This is all well and good--sure, one powerful day of PD can better the start to someone's school year. But how are you ensuring that the impact of that one day lasts?

Ok, there's a couple of things. One, for years, our PD model has been that traditional model of coming in and you get what the district wants you to know. We still have elements of that that hang around our Instructional Services department--and for good reason! They’re trying to teach teachers about new standards and instructional strategies, like how we address Common Core and the Next Generation Science Standards. But with that day that we had, they’re also starting to see the shift in how we talk about to teachers about PD, and tapping into what they want to know and learn about. Our day-to-day PD is starting to shift.

The other thing is that before August 19th, we had every session presenter screencast their presentation ahead of time. We made a very loose online course and put it up on our learning management system. Every teacher in the district has access to it. They can go back to a session that they were involved with and re-watch the content, or if they heard about a session that a colleague of theirs went to, they can go check that session out, get some basic information, and contact that presenter because most of our presenters were teachers within the district. There’s good collaboration going on beyond August 19th.

Lastly, we’re currently involved with the Gates Foundation in looking at their PD Redesign Grant, and how we think about PD differently. The district is starting to take that challenge on.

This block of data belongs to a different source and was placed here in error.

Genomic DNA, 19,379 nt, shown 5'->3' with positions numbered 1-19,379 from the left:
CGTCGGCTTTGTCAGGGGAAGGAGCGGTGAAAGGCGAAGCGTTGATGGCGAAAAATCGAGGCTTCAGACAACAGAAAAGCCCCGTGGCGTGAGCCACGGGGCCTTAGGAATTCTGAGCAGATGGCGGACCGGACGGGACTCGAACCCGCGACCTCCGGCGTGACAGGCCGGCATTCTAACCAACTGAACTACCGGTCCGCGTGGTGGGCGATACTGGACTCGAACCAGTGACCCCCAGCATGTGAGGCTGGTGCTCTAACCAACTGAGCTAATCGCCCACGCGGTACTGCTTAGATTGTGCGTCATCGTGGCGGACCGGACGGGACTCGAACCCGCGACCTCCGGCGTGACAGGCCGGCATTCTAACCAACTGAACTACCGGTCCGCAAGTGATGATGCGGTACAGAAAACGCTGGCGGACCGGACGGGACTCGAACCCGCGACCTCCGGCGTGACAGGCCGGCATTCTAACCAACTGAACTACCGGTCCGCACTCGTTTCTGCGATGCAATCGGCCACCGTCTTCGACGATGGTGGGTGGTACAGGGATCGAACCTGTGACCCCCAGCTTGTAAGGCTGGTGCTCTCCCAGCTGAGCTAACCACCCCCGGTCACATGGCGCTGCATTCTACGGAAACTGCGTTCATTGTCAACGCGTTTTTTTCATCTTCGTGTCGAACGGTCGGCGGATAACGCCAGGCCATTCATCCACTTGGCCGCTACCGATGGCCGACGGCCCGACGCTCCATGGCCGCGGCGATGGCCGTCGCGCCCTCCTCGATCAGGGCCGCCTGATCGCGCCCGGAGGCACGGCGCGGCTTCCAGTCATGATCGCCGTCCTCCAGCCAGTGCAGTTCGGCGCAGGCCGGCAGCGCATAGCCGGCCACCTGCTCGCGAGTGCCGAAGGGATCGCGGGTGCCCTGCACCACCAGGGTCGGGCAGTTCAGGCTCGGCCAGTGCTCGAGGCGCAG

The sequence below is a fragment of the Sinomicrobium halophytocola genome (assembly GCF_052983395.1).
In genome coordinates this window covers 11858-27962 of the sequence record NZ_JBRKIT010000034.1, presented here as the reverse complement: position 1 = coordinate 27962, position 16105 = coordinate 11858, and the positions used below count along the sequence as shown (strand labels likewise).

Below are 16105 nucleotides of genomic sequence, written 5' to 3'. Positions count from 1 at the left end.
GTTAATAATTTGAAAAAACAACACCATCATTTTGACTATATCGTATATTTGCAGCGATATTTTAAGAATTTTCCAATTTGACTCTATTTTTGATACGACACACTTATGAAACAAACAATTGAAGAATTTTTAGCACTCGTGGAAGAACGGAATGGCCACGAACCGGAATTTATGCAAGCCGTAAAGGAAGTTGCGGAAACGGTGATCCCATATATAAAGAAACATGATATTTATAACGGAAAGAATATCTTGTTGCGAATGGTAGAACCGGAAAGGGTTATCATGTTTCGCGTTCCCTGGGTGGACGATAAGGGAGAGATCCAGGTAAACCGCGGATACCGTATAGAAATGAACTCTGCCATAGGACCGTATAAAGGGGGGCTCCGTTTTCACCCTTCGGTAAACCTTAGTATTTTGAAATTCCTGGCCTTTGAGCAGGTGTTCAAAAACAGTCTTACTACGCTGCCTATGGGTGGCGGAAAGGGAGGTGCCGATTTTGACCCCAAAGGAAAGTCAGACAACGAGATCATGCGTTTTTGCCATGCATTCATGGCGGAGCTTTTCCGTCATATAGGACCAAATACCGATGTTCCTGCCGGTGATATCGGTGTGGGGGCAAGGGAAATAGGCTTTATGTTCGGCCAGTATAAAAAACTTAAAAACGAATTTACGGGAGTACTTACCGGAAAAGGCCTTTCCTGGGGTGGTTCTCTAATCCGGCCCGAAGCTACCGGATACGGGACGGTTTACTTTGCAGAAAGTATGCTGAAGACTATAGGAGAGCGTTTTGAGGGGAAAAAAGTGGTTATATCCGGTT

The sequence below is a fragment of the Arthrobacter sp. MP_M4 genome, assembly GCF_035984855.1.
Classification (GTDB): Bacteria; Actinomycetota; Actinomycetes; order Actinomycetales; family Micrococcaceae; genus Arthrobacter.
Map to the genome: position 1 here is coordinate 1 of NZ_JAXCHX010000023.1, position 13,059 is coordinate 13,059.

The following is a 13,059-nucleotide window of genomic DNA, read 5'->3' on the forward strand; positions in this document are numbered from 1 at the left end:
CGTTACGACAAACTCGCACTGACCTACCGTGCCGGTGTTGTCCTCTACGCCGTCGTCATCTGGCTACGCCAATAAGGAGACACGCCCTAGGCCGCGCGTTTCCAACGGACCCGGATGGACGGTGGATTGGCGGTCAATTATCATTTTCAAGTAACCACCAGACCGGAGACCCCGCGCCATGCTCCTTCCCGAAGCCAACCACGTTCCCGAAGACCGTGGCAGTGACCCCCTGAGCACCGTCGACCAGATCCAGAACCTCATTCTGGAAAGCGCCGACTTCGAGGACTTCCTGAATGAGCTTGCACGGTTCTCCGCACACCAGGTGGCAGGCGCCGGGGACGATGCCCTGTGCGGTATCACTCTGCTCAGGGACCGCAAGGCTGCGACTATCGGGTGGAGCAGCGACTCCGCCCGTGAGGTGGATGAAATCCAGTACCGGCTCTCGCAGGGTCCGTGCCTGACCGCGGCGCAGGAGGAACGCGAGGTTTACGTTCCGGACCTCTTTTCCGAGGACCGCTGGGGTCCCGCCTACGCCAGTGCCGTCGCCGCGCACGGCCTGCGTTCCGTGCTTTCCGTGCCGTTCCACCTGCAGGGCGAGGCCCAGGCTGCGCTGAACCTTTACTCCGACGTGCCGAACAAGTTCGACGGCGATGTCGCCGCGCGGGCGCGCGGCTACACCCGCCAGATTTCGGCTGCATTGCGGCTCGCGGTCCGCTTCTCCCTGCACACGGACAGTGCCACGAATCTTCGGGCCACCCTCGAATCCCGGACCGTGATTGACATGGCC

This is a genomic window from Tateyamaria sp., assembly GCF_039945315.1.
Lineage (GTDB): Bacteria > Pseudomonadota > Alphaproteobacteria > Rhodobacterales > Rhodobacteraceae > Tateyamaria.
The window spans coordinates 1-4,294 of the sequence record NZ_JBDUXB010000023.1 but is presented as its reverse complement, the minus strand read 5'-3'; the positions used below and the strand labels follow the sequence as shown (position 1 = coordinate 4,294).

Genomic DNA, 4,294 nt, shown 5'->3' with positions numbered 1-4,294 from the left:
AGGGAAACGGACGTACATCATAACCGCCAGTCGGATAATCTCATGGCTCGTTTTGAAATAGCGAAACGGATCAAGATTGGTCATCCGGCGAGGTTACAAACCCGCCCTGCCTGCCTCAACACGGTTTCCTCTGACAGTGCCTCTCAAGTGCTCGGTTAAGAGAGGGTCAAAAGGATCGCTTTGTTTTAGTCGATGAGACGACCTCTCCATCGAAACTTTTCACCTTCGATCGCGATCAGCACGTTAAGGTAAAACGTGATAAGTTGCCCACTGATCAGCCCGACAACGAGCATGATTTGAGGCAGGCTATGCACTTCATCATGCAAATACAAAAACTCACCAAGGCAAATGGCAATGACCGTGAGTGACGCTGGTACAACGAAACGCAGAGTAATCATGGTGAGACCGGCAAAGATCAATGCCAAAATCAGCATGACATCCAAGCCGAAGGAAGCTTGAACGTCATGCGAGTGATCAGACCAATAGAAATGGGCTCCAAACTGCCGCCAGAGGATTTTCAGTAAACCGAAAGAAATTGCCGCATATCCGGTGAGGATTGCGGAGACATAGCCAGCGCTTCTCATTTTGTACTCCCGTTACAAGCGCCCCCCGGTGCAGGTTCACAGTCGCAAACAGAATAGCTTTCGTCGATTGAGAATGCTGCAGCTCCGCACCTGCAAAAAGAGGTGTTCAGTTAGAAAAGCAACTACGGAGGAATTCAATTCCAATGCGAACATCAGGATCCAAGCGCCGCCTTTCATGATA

You won the Power to the People Award this year at the Digital Innovation in Learning Awards, which awards administrators who empower teachers, students and other administrators to take on leadership roles and participate actively in system-wide innovation. Do you have any advice for other administrators, when it comes to launching districtwide initiatives with teacher input?

When it comes to empowering people and giving them control over their learning, it comes down to listening. In education, we’re not always that good at really listening to what our teachers are asking for, what our students are asking for, what our parents are asking for. If it can’t happen exactly the way someone wants it to happen, how can we get there? How can we make it happen to some degree? How can we start shifting the way we think about professional development?

A lot of times, we go into situations and we listen for what we want to hear. We have preconceived notions of what’s going to happen. But really what it comes down to is just listening, and taking action on what people are telling you. Those things may not be financially feasible or logistically feasible, but it’s about going into that situation being very open and very willing to listen and problem solve.

EDITOR'S NOTE: Interested in applying for the 2016 Digital Innovation in Learning Awards? Check back here in the early spring for all the details!